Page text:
Before we start the deployment process, we would like to point out one important thing. We should always deploy an application in the production environment as soon as we start with development. That way we are able to observe how the application behaves in a production environment from the beginning of the development process.
That leads us to the conclusion that the deployment process should not be the last step of the application’s lifecycle. We should deploy our application to the staging environment as soon as we start building it.
For the purpose of this deployment, we are going to build our Angular application for production to produce optimized static files and to combine them with the .NET Core server.
This process is pretty much the same for any client-side project you want (React, Vue.js or any other).
So, let’s start.
If you want to see all the basic instructions and complete navigation for the .NET Core series, check out the following link: Introduction of the .NET Core series.
For the complete navigation and all the basic instructions of the Angular series, check out: Introduction of the Angular series.
For the previous part check out: Creating Angular client side – Angular Delete Actions
All required projects and the publish files are available at GitHub .NET Core, Angular and MySQL. Part 16 – Source Code
This post is divided into several sections:
- Building Angular Production Files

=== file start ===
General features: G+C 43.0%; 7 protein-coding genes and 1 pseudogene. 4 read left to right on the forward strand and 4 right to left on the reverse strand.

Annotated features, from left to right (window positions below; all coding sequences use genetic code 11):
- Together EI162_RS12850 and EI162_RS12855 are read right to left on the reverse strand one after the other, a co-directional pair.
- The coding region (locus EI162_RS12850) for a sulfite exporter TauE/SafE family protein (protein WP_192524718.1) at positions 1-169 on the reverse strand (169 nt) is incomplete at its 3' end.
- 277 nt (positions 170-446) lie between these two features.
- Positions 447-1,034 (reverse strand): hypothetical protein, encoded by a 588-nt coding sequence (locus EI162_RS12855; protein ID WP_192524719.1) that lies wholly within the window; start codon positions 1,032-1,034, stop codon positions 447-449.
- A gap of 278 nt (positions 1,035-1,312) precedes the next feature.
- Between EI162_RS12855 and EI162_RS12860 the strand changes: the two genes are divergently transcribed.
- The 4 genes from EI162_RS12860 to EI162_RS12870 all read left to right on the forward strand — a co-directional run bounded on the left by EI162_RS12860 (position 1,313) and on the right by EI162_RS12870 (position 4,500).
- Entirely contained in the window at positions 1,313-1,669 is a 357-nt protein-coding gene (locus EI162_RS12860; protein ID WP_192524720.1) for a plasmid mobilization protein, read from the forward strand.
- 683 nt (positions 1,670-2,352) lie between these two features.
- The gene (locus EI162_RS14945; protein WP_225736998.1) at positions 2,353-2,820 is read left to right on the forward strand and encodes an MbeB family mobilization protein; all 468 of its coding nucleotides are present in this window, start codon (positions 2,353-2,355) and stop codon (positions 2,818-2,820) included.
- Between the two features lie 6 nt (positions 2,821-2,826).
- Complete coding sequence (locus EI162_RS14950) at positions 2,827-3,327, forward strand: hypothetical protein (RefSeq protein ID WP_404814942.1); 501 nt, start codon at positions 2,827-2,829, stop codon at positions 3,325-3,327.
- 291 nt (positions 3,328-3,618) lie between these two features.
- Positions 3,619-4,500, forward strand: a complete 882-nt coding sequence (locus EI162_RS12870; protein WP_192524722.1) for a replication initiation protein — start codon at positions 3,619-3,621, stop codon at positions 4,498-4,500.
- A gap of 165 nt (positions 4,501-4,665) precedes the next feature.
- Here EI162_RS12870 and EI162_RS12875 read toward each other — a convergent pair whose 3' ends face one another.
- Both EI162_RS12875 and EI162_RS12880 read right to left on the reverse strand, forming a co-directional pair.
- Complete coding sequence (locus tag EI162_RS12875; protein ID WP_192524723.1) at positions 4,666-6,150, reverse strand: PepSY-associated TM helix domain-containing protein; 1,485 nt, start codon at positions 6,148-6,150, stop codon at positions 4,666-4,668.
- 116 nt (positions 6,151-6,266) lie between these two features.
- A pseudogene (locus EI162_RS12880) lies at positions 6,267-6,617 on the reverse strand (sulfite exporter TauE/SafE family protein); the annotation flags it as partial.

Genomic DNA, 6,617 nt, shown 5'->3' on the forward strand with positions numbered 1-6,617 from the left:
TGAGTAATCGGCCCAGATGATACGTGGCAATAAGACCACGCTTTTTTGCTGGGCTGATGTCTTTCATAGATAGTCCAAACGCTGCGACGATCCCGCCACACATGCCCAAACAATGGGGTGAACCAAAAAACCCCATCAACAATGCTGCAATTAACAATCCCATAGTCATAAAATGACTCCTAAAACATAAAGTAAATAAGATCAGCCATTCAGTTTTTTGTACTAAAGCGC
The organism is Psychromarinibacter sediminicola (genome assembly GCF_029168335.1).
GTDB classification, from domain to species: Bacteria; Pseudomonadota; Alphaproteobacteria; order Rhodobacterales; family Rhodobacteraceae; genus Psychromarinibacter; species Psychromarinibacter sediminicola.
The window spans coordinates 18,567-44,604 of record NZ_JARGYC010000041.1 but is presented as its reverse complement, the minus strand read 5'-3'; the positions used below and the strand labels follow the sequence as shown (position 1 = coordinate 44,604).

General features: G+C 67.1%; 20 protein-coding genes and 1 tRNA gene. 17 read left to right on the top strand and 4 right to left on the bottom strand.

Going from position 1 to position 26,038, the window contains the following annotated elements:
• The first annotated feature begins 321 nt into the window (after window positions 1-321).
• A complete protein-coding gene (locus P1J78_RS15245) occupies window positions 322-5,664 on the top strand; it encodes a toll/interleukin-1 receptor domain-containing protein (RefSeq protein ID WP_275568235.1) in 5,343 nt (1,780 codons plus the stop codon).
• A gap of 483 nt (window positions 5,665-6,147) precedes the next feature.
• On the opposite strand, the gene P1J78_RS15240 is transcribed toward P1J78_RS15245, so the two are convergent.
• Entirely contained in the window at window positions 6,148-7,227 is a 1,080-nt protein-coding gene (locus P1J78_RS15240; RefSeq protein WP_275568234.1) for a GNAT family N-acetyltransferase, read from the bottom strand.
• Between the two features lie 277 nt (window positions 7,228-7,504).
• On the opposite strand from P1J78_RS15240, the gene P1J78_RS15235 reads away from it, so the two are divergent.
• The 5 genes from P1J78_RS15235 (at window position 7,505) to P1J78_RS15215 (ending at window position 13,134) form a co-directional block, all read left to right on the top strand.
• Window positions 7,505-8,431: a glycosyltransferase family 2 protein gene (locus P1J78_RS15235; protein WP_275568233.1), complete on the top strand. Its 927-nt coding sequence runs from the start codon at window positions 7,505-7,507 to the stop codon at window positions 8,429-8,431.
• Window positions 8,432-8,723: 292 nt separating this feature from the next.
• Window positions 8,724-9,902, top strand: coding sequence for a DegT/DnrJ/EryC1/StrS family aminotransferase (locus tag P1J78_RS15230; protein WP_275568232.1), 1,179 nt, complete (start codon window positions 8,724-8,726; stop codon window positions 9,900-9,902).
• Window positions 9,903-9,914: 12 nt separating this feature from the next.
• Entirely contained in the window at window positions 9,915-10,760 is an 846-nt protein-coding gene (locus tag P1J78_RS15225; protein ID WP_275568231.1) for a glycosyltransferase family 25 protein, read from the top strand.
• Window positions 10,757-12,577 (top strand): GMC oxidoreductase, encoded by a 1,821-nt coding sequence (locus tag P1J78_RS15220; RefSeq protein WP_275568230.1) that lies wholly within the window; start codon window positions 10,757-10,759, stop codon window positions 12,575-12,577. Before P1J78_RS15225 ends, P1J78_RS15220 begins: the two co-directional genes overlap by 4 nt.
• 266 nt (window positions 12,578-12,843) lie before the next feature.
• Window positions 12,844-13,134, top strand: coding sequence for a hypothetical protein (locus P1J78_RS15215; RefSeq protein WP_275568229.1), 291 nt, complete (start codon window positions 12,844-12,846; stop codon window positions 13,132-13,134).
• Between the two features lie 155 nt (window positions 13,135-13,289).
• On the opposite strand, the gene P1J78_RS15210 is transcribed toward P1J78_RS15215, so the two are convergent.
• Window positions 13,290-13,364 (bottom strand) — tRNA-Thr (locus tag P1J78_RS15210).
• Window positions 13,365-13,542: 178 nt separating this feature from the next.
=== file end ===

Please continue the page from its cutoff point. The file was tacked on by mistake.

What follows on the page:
- Publishing .NET Core Files for the IIS Deployment
- Windows Server Hosting Bundle and the Hosts File
- Installing IIS and the Site Deployment
First, we need to create the production files for our Angular project by executing the command:
ng build --prod
This is the way to create the production files for the Angular project. But if we were to use React or Vue.js for the client-side, the command would be:
npm run build
Before we publish our files to the required location, we have to modify our .NET Core app configuration a bit:
public void Configure(IApplicationBuilder app, IHostingEnvironment env)
app.Use(async (context, next) =>
if (context.Response.StatusCode == 404 && !Path.HasExtension(context.Request.Path.Value))
context.Request.Path = "/index.html";
// The default HSTS value is 30 days. You may want to change this for production scenarios, see https://aka.ms/aspnetcore-hsts.
ForwardedHeaders = ForwardedHeaders.All
If we don’t modify our configuration like this, we won’t be able to start our deployed application at all (as soon as we type the required URL address). But with it, we are safe to continue.
Angular CLI is going to create a new folder with the name “dist” inside our project and publish all the production files inside. Copy all those files from the dist folder and paste them into the
wwwroot folder inside the .NET Core’s main project. Now with the static files in the right place, we are going to use Visual Studio’s feature to create publish files for the entire application.
Let’s create a folder on the local machine with the name publish. Inside that folder, we want to place all of our files for the deployment. Then, right-click on the